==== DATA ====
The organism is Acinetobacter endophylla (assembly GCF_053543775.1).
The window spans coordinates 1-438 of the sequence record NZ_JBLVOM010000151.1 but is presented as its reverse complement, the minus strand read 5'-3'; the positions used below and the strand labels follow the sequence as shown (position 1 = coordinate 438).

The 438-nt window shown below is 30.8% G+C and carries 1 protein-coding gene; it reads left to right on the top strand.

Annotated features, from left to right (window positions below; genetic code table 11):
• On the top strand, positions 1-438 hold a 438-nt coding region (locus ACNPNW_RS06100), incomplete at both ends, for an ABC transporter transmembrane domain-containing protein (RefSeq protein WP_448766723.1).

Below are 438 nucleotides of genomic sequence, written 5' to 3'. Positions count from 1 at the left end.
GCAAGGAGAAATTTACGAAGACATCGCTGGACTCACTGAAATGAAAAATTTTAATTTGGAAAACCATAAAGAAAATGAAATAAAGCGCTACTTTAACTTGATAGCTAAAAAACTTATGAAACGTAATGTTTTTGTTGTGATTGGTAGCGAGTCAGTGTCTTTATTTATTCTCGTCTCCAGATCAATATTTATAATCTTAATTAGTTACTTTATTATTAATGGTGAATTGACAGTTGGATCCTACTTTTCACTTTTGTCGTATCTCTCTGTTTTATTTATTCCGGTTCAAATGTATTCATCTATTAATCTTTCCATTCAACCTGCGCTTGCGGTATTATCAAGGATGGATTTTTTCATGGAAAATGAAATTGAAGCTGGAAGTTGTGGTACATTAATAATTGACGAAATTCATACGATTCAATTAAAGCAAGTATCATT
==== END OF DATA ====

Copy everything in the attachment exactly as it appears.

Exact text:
The organism is Acinetobacter endophylla (assembly GCF_053543775.1).
The window spans coordinates 1-438 of the sequence record NZ_JBLVOM010000151.1 but is presented as its reverse complement, the minus strand read 5'-3'; the positions used below and the strand labels follow the sequence as shown (position 1 = coordinate 438).

The 438-nt window shown below is 30.8% G+C and carries 1 protein-coding gene; it reads left to right on the top strand.

Annotated features, from left to right (window positions below; genetic code table 11):
• On the top strand, positions 1-438 hold a 438-nt coding region (locus ACNPNW_RS06100), incomplete at both ends, for an ABC transporter transmembrane domain-containing protein (RefSeq protein WP_448766723.1).

Below are 438 nucleotides of genomic sequence, written 5' to 3'. Positions count from 1 at the left end.
GCAAGGAGAAATTTACGAAGACATCGCTGGACTCACTGAAATGAAAAATTTTAATTTGGAAAACCATAAAGAAAATGAAATAAAGCGCTACTTTAACTTGATAGCTAAAAAACTTATGAAACGTAATGTTTTTGTTGTGATTGGTAGCGAGTCAGTGTCTTTATTTATTCTCGTCTCCAGATCAATATTTATAATCTTAATTAGTTACTTTATTATTAATGGTGAATTGACAGTTGGATCCTACTTTTCACTTTTGTCGTATCTCTCTGTTTTATTTATTCCGGTTCAAATGTATTCATCTATTAATCTTTCCATTCAACCTGCGCTTGCGGTATTATCAAGGATGGATTTTTTCATGGAAAATGAAATTGAAGCTGGAAGTTGTGGTACATTAATAATTGACGAAATTCATACGATTCAATTAAAGCAAGTATCATT